Scripture tells us that God is good and cares for his creatures. Psalm 104 depicts God tending to and providing for all his creatures, big and small, from birds and badgers to lions and the cedars of Lebanon. In Matthew 6, Christ also reminds us that even “the grass of the field” is clothed by God’s tender hand. Romans 1:20 says that the created world leaves us “without excuse,” and that it illustrates God’s character in full, vivid color.

Scripture also tells us that the created world will respond to God with worship (Isa. :12–13). But is it already? If even the trees of the field clap their hands, perhaps the crafty bowerbird, when building a beautiful nest for its mate, is also singing a song of praise. Perhaps God endowed all his creatures with an appreciation of beauty in order to draw them closer to himself.

In The Problem of Pain, C. S. Lewis describes pain as “God’s megaphone to rouse a deaf world.” Our world is surely as deaf as ever. But what if God were using beauty to rouse us? What is he trying to say? Schloss says he feels “a sense of nostalgia” in the beauty of the natural world. “I think it’s the heaven that we’re not fully in,” he says, paraphrasing another quote from Lewis.

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If we pay close attention, we can see the created world as a perpetual testimony of who God is. John Piper says God takes pleasure in his creation knowing that this living testament to God’s glory will ultimately point us back to him: “[God] means for us always to look at his creation and say: If the work of his hands is so full of wisdom and power and grandeur and majesty and beauty, what must this God be like in himself?”

Theologian Christopher C. Knight posits that God is more intimately connected to the created world than we often think. He says we should do away “with the assumption that God is essentially ‘outside’ the creation,” noting that this helps us avoid being accidental Deists. Knight suggests that God, as one ancient Eastern Christian prayer puts it, is “everywhere present and filling all things.”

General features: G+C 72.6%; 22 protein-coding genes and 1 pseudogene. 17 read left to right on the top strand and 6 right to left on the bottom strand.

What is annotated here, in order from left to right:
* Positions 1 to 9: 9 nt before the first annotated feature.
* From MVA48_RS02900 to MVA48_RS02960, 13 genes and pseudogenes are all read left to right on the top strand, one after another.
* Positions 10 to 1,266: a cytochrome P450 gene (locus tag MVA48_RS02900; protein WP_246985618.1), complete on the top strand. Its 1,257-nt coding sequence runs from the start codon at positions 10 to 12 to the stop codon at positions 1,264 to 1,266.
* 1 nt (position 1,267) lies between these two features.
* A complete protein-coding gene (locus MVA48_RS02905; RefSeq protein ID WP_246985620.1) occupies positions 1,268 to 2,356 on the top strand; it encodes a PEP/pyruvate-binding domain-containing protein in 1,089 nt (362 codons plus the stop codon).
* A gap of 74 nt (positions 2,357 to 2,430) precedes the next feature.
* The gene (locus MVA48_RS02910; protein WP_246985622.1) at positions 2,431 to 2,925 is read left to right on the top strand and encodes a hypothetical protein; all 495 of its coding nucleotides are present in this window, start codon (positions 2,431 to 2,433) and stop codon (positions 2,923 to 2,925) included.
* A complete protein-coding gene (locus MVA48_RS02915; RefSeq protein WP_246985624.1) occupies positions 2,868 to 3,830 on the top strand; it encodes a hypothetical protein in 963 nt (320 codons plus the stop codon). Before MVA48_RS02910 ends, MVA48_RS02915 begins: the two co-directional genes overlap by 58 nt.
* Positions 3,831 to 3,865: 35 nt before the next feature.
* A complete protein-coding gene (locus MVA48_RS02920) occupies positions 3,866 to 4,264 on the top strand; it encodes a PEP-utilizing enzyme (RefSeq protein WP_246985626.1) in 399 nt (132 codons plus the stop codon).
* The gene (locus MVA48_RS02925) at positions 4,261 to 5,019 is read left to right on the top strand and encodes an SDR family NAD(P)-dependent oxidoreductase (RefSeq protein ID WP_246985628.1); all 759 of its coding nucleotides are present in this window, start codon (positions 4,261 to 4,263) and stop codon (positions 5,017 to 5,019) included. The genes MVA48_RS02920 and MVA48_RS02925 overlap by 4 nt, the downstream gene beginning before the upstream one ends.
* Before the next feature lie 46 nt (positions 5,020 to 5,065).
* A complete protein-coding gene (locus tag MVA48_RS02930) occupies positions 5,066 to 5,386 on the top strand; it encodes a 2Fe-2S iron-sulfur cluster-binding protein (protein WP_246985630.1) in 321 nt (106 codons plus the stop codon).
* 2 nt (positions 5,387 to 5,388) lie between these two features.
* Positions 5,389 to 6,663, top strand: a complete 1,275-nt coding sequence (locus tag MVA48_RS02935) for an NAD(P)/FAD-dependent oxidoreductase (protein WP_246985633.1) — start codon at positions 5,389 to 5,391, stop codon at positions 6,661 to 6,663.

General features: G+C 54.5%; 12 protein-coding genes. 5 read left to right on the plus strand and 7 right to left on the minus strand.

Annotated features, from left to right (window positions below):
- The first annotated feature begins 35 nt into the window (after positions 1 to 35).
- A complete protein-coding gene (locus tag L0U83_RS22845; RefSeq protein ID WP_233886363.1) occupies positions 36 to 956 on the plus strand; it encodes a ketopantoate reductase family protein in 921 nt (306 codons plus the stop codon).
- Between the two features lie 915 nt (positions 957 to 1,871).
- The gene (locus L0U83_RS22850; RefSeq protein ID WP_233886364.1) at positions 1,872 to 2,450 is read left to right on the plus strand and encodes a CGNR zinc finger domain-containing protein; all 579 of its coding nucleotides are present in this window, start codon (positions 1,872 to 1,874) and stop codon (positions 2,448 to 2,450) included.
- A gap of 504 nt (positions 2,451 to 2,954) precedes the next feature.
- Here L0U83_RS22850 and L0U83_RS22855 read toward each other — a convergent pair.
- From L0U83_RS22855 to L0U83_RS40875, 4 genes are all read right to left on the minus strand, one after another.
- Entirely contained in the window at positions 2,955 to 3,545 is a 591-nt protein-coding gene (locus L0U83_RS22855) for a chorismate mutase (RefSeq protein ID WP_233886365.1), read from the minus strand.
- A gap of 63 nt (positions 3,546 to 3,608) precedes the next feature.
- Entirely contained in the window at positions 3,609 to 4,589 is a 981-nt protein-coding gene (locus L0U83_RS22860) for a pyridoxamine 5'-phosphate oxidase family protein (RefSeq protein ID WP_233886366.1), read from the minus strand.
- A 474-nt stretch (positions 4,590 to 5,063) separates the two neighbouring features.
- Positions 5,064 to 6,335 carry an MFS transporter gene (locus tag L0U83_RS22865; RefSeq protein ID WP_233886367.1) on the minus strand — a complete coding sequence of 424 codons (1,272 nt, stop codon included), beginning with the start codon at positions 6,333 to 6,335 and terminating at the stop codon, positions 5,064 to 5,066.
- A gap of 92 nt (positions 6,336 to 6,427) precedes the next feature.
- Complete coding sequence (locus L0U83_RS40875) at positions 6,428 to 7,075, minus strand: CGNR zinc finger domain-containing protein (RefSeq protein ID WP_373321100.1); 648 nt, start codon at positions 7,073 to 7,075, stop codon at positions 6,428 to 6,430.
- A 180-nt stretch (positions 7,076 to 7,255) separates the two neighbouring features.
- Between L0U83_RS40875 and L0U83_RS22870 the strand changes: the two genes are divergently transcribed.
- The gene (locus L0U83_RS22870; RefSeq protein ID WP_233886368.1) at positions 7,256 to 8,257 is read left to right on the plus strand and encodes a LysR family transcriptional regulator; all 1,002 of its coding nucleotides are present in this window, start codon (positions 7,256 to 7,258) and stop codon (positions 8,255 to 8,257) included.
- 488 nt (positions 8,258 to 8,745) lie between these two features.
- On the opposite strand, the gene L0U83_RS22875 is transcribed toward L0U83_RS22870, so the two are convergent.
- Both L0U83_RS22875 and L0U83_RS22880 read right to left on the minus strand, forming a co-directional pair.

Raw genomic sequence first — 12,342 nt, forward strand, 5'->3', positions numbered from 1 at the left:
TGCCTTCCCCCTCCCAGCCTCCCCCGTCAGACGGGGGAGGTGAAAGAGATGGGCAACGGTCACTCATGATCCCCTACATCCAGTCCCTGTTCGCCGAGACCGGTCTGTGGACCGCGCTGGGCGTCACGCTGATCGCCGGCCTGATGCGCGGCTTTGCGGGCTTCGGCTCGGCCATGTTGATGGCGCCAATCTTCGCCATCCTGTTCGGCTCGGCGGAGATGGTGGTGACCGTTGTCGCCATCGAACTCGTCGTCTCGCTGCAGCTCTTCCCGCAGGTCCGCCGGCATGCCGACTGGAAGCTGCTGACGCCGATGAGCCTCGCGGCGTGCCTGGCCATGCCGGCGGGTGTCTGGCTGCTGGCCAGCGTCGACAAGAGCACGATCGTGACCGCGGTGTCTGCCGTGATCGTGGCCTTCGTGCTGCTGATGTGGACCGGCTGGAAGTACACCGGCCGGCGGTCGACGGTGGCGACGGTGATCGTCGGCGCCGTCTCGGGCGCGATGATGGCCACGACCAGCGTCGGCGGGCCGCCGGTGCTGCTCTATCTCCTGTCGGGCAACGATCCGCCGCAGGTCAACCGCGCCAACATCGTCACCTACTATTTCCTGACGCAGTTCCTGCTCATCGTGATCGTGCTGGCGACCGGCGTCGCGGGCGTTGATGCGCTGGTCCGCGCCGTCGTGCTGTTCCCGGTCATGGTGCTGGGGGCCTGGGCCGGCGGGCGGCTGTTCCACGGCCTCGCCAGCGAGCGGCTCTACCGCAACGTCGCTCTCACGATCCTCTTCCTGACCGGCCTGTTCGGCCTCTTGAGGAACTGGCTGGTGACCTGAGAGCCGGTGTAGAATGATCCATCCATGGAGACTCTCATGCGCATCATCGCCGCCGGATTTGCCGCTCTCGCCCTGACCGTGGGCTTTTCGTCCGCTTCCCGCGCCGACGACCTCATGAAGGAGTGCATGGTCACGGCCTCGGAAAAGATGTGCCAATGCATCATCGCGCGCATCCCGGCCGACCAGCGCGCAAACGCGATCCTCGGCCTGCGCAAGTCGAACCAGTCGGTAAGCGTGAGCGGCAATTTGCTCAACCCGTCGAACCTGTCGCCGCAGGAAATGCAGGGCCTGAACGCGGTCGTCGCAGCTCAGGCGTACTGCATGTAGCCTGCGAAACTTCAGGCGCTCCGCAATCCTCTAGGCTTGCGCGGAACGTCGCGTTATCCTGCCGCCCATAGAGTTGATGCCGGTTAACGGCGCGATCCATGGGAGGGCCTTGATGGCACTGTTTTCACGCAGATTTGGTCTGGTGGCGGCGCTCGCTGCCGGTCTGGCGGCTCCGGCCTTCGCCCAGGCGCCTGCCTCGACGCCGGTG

What can be said for us, then, that live on this planet of washed-out plains and burnt-out forests and whales choked with plastic? “A tremendous amount of ecological deterioration is due ultimately to our idolatry,” Schloss says, “by trying to fill our deepest yearnings with the stuff of creation rather than the creator.”

Ezekiel likens idolatrous Israel to a shepherd who neglects his flock. “Woe to you shepherds of Israel who take care only of yourselves!” he warns. “You eat the curds, clothe yourselves with the wool, and slaughter the choice animals, but you do not take care of the flock” (34:2–3). The earlier prophet Isaiah wrote of the restoration that creation would undergo, if only we would set our idolatry aside: “The mountains and hills will burst into song before you, and all the trees of the field will clap their hands. Instead of the thornbush will grow the juniper, and instead of briers the myrtle will grow” (55:12–13).

When we experience the beauty of the natural world, God himself is calling to us. He is reminding us of the way things could be, if only we would follow him and tend his creatures. Schloss sees this as yet another testament to God’s goodness. “The way human creatures are designed biologically, we flourish when in touch with the good, the true, and the beautiful,” he says, “and God has so constructed our nature all the way down to our physiology that conforming our lives to these transcendent goods actually enhances life.”

We can join the bowerbirds in appreciating the beauty of this world, and the trees of the field in their song of praise. And when we do, we will draw near not only to the good and the beautiful, but to God.

Elyse Durham is a writer in Detroit.